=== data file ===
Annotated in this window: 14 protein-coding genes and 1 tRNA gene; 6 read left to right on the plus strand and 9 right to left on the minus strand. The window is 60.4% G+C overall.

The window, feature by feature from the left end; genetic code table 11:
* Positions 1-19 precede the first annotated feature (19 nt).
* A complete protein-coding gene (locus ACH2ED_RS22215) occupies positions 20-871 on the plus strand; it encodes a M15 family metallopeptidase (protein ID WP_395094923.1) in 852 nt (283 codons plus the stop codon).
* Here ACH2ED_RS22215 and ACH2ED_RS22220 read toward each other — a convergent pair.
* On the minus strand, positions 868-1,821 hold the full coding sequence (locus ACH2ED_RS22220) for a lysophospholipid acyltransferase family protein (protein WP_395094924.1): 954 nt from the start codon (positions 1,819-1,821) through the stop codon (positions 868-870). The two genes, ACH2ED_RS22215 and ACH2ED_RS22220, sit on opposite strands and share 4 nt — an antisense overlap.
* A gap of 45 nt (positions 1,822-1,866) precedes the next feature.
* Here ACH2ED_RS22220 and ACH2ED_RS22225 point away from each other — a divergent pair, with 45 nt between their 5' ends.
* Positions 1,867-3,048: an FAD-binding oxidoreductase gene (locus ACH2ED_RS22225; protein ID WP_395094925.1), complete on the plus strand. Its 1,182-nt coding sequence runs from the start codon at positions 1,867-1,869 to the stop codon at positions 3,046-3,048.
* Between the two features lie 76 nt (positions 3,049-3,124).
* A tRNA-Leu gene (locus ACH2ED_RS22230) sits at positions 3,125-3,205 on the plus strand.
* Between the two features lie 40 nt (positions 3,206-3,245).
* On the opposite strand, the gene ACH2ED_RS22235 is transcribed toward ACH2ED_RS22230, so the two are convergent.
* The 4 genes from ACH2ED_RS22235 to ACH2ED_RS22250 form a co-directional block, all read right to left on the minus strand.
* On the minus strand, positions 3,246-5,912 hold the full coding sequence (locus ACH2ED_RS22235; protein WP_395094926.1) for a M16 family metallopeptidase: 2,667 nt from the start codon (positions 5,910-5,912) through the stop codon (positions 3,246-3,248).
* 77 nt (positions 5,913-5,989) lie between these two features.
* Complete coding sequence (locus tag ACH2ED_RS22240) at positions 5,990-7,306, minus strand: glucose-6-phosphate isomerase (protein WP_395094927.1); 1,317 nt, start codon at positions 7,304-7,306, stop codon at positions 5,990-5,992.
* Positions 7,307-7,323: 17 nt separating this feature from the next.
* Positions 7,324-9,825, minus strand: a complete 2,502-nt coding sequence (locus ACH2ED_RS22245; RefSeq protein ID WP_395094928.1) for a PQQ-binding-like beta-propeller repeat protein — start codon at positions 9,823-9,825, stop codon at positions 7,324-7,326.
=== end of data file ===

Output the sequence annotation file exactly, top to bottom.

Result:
Annotated in this window: 14 protein-coding genes and 1 tRNA gene; 6 read left to right on the plus strand and 9 right to left on the minus strand. The window is 60.4% G+C overall.

The window, feature by feature from the left end; genetic code table 11:
* Positions 1-19 precede the first annotated feature (19 nt).
* A complete protein-coding gene (locus ACH2ED_RS22215) occupies positions 20-871 on the plus strand; it encodes a M15 family metallopeptidase (protein ID WP_395094923.1) in 852 nt (283 codons plus the stop codon).
* Here ACH2ED_RS22215 and ACH2ED_RS22220 read toward each other — a convergent pair.
* On the minus strand, positions 868-1,821 hold the full coding sequence (locus ACH2ED_RS22220) for a lysophospholipid acyltransferase family protein (protein WP_395094924.1): 954 nt from the start codon (positions 1,819-1,821) through the stop codon (positions 868-870). The two genes, ACH2ED_RS22215 and ACH2ED_RS22220, sit on opposite strands and share 4 nt — an antisense overlap.
* A gap of 45 nt (positions 1,822-1,866) precedes the next feature.
* Here ACH2ED_RS22220 and ACH2ED_RS22225 point away from each other — a divergent pair, with 45 nt between their 5' ends.
* Positions 1,867-3,048: an FAD-binding oxidoreductase gene (locus ACH2ED_RS22225; protein ID WP_395094925.1), complete on the plus strand. Its 1,182-nt coding sequence runs from the start codon at positions 1,867-1,869 to the stop codon at positions 3,046-3,048.
* Between the two features lie 76 nt (positions 3,049-3,124).
* A tRNA-Leu gene (locus ACH2ED_RS22230) sits at positions 3,125-3,205 on the plus strand.
* Between the two features lie 40 nt (positions 3,206-3,245).
* On the opposite strand, the gene ACH2ED_RS22235 is transcribed toward ACH2ED_RS22230, so the two are convergent.
* The 4 genes from ACH2ED_RS22235 to ACH2ED_RS22250 form a co-directional block, all read right to left on the minus strand.
* On the minus strand, positions 3,246-5,912 hold the full coding sequence (locus ACH2ED_RS22235; protein WP_395094926.1) for a M16 family metallopeptidase: 2,667 nt from the start codon (positions 5,910-5,912) through the stop codon (positions 3,246-3,248).
* 77 nt (positions 5,913-5,989) lie between these two features.
* Complete coding sequence (locus tag ACH2ED_RS22240) at positions 5,990-7,306, minus strand: glucose-6-phosphate isomerase (protein WP_395094927.1); 1,317 nt, start codon at positions 7,304-7,306, stop codon at positions 5,990-5,992.
* Positions 7,307-7,323: 17 nt separating this feature from the next.
* Positions 7,324-9,825, minus strand: a complete 2,502-nt coding sequence (locus ACH2ED_RS22245; RefSeq protein ID WP_395094928.1) for a PQQ-binding-like beta-propeller repeat protein — start codon at positions 9,823-9,825, stop codon at positions 7,324-7,326.